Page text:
Ex-teacher convicted of indecently assaulting boys fails to show for sentencing
Patrick Harte (78) sought unsuccessfully on Monday to have his sentencing adjourned
Patrick Harte (78), of Glendown Park, Templeogue, Dublin 6W, pictured in March when he was found guilty on multiple charges of indecent assault. Photograph: Collins Courts
An elderly former school teacher convicted of fondling Dublin school boys five decades ago failed to show up for his sentencing after going into hospital.
Patrick Harte (78), who is on bail, failed on Monday in a legal bid to have his sentencing adjourned due to the Covid-19 pandemic and his own medical condition.
His lawyers told Judge Martin Nolan that he is avoiding crowded places and following HSE guidelines for people over 70 and should not be compelled to attend court.
Judge Nolan refused the defence application and listed the sentence hearing to take place out of hours at 4pm on Tuesday at Dublin Circuit Criminal Court, when the building would be relatively empty.
At this hearing, on Tuesday afternoon, Patrick Gageby SC, defending, told the court that Harte had subsequently been admitted to Tallaght hospital suffering from certain symptoms, including cardiac issues.
This followed him attending his GP. Some documents were handed into court to verify events.
Judge Nolan said the court was quite concerned and a little suspicious about this behaviour. He adjourned the case to Thursday and told Mr Gageby that the case “will be dealt with in this term” and preferably this week.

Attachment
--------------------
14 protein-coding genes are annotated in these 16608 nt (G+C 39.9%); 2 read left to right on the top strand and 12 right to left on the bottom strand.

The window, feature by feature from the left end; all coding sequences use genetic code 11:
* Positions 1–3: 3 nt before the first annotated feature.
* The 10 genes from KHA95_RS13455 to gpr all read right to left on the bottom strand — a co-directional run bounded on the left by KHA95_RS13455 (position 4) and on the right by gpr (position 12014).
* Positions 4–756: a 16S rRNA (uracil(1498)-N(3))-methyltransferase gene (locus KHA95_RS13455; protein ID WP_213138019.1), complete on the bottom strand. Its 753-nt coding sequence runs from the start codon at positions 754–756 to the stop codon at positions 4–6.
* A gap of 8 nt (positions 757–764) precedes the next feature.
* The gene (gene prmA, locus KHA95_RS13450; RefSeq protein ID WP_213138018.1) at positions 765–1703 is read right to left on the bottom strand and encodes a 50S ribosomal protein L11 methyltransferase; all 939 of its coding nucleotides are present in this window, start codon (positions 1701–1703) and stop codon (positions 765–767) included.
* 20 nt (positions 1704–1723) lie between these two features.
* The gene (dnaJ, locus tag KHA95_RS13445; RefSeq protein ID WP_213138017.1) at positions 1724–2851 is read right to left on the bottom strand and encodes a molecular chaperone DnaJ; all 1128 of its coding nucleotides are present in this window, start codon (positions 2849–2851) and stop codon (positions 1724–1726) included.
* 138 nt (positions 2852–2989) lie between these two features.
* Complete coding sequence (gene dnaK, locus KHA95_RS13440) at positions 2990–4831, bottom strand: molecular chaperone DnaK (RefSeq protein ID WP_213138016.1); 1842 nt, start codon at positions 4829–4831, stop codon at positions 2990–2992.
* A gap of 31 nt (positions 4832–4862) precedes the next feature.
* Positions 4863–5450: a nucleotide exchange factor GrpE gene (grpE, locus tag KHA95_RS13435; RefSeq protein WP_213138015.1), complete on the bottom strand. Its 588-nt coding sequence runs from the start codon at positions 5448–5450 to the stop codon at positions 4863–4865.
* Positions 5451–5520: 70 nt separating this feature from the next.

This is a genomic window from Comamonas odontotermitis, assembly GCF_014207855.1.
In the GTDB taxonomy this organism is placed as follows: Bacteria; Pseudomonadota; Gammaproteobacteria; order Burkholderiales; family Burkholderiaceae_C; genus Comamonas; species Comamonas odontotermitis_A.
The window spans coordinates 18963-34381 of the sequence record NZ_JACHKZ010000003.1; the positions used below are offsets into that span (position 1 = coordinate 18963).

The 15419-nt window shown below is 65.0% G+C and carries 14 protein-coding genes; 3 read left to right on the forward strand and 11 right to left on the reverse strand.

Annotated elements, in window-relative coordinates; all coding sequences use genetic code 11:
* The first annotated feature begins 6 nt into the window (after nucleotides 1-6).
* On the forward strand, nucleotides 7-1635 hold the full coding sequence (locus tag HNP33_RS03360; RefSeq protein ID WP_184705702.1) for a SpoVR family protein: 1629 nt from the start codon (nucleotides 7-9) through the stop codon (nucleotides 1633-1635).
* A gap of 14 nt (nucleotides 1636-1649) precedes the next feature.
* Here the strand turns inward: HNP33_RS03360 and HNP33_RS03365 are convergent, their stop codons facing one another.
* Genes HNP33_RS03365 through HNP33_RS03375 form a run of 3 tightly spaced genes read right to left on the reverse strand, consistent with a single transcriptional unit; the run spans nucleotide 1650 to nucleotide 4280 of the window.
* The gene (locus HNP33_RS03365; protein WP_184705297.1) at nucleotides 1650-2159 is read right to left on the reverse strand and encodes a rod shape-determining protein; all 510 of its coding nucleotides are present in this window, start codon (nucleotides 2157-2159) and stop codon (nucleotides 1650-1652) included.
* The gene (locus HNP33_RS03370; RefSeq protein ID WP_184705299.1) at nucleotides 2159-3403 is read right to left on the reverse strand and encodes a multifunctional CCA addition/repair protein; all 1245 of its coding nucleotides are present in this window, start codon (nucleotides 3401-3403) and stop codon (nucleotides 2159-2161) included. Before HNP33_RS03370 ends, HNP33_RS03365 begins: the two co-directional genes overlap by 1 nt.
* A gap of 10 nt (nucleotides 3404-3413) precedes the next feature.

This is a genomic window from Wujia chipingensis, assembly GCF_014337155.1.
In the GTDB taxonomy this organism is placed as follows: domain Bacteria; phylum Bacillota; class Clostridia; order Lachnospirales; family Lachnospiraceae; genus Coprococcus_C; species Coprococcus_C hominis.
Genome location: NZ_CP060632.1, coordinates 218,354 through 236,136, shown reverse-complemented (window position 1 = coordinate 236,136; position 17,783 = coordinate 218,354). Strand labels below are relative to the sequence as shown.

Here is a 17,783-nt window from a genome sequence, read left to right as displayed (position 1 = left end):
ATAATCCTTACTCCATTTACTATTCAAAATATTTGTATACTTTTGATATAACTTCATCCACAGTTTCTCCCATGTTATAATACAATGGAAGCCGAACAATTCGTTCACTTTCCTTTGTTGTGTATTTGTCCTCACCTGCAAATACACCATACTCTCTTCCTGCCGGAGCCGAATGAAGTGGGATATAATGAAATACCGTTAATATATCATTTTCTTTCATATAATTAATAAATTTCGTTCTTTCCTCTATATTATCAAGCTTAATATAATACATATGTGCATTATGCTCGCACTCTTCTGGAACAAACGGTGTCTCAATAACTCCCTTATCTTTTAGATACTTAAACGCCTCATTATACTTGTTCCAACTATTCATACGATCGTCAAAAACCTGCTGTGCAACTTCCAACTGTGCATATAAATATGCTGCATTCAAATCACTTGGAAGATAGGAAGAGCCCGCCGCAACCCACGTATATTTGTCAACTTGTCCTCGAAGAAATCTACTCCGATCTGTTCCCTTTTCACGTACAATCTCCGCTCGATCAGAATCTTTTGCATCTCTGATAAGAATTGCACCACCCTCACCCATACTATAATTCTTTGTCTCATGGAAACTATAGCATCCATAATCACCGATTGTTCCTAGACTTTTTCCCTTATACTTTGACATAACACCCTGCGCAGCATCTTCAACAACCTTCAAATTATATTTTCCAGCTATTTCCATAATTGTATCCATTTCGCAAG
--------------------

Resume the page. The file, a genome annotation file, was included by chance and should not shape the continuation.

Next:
Following a trial last March, Harte was convicted of 11 counts of indecently assaulting seven primary school boys at the Sancta Maria Christian Brothers primary school on Synge Street, Dublin between September 1968 and September 1970.
Harte, of Glendown Park, Templeogue, Dublin was a teacher at the primary school in the late 60s when the complainants were aged around ten. The trial heard he would fondle some of the boys after calling them to the top of the class.
Harte had pleaded not guilty and gave evidence during which he strenuously denied the allegations.
On Monday Mr Gageby outlined to the court how his client suffers from a number of medical conditions, including diabetes and chronic heart disease.
Mr Gageby submitted his client should not be compelled to attend court, given the current situation. He noted that there were quite a number of people present in the court complex. He asked that the sentence be adjourned for two months.
Anne Rowland SC, prosecuting, opposed the application. She said five of Harte’s seven victims had attended court and wished to read out their victim impact statements.
“This is a case in which the interest of justice would be served by some finality at this stage,” she said, noting the offences date back to the 1960s.
Ms Rowland said the injured parties would be willing to stay outside the court for the duration of the sentence hearing and come in one by one to read their victim impact statements.
Judge Nolan noted Harte’s health is currently stable, but that his medical conditions render him vulnerable to coronavirus.
However, he noted that “the virus will be with us for a considerable period of time” and said that Harte must be sentenced for his crimes.